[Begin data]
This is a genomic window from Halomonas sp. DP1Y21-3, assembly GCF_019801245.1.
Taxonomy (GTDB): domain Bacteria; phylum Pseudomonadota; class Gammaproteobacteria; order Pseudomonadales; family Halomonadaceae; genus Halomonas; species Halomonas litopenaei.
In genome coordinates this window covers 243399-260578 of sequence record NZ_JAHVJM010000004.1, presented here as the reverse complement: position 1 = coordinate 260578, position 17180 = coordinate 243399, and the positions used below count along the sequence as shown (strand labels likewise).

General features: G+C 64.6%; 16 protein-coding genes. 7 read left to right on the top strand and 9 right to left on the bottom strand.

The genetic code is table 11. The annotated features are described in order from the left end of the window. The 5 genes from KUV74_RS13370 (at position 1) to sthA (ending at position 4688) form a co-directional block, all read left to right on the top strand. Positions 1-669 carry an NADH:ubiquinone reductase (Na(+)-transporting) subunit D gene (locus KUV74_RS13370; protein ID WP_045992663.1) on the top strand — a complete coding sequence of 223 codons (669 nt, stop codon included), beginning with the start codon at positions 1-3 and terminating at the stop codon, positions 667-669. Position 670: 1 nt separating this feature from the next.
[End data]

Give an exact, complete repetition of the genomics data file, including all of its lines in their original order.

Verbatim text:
This is a genomic window from Halomonas sp. DP1Y21-3, assembly GCF_019801245.1.
Taxonomy (GTDB): domain Bacteria; phylum Pseudomonadota; class Gammaproteobacteria; order Pseudomonadales; family Halomonadaceae; genus Halomonas; species Halomonas litopenaei.
In genome coordinates this window covers 243399-260578 of sequence record NZ_JAHVJM010000004.1, presented here as the reverse complement: position 1 = coordinate 260578, position 17180 = coordinate 243399, and the positions used below count along the sequence as shown (strand labels likewise).

General features: G+C 64.6%; 16 protein-coding genes. 7 read left to right on the top strand and 9 right to left on the bottom strand.

The genetic code is table 11. The annotated features are described in order from the left end of the window. The 5 genes from KUV74_RS13370 (at position 1) to sthA (ending at position 4688) form a co-directional block, all read left to right on the top strand. Positions 1-669 carry an NADH:ubiquinone reductase (Na(+)-transporting) subunit D gene (locus KUV74_RS13370; protein ID WP_045992663.1) on the top strand — a complete coding sequence of 223 codons (669 nt, stop codon included), beginning with the start codon at positions 1-3 and terminating at the stop codon, positions 667-669. Position 670: 1 nt separating this feature from the next.